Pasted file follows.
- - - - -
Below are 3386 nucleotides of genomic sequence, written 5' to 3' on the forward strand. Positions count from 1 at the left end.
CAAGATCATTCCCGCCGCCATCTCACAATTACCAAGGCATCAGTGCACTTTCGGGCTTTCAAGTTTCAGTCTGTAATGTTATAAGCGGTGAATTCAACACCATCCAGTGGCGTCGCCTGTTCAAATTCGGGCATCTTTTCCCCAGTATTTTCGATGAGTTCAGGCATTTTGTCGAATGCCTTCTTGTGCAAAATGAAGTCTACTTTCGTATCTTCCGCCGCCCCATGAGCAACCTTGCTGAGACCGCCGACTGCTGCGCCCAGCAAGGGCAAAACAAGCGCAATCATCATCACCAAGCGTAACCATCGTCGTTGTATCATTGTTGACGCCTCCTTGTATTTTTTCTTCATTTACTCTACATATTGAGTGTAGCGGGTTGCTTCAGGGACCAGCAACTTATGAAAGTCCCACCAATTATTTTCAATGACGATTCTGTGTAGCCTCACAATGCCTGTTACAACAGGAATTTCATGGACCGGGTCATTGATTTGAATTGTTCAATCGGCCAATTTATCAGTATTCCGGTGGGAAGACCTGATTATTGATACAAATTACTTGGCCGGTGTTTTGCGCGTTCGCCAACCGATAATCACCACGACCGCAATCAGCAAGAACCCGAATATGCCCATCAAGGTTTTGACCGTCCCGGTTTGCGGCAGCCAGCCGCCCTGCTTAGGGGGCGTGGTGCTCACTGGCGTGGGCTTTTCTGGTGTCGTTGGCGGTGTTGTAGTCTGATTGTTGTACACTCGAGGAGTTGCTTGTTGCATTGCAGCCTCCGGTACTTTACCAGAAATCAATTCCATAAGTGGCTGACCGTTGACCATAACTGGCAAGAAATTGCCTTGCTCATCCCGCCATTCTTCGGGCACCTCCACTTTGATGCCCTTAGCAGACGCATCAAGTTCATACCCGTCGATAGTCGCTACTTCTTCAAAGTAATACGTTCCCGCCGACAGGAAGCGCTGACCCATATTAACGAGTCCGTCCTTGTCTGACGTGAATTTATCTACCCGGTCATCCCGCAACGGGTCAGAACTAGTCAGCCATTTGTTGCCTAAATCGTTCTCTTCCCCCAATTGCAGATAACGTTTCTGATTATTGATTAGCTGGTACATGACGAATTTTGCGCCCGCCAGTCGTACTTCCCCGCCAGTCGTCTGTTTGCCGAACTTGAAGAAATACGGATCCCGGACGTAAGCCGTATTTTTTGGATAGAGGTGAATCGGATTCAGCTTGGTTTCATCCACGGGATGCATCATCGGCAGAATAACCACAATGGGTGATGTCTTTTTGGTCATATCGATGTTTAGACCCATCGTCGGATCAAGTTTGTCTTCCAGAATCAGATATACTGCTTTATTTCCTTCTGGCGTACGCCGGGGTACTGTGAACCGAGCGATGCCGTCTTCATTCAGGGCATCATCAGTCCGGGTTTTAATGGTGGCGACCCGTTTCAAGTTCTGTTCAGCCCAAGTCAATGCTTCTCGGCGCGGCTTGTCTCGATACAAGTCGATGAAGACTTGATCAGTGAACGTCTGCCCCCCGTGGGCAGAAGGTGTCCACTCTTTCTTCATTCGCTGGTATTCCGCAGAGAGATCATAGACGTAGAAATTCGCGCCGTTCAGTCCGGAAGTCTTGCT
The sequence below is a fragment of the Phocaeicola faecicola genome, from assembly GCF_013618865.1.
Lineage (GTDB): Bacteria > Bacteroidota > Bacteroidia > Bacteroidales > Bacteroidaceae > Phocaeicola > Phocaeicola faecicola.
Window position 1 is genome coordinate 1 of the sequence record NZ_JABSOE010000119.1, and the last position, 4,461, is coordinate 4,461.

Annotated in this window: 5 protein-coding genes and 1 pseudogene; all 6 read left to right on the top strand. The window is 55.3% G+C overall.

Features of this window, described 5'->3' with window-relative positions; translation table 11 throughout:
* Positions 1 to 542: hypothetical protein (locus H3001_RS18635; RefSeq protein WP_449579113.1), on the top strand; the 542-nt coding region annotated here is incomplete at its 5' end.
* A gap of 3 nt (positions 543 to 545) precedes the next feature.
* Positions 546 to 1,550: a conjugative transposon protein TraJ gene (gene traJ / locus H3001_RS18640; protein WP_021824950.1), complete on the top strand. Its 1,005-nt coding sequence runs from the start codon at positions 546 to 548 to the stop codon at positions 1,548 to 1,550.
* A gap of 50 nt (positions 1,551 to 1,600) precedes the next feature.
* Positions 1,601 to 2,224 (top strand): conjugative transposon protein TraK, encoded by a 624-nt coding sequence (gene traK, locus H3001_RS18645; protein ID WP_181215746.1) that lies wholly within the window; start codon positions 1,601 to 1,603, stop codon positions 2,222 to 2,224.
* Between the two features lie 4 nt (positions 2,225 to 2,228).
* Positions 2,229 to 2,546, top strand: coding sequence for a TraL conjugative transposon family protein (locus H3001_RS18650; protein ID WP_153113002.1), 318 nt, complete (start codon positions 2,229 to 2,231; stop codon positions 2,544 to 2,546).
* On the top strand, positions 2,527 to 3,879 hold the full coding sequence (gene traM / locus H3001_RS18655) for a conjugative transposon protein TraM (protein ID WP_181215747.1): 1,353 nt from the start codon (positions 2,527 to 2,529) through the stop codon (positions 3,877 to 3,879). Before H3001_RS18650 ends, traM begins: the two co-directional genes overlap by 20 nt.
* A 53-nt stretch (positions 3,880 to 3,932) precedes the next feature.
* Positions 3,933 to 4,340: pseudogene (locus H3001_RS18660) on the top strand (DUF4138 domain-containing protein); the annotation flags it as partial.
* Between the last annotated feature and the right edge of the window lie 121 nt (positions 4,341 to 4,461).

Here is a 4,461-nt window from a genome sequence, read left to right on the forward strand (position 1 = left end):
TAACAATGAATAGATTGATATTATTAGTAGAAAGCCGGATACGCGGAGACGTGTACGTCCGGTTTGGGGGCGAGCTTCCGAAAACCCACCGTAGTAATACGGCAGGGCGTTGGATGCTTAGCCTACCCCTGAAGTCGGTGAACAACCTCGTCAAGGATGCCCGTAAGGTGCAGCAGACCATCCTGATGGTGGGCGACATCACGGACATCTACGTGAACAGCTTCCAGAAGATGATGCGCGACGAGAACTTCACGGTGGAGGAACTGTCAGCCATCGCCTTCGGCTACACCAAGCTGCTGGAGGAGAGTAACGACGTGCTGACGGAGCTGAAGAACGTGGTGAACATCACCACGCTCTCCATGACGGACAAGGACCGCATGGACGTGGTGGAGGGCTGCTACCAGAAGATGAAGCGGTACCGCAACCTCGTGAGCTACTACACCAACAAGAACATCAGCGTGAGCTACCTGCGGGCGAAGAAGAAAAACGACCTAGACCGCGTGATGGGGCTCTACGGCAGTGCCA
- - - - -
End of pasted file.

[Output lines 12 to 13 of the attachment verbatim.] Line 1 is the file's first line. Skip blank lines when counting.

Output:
* Positions 1,601 to 2,224 (top strand): conjugative transposon protein TraK, encoded by a 624-nt coding sequence (gene traK, locus H3001_RS18645; protein ID WP_181215746.1) that lies wholly within the window; start codon positions 1,601 to 1,603, stop codon positions 2,222 to 2,224.
* Between the two features lie 4 nt (positions 2,225 to 2,228).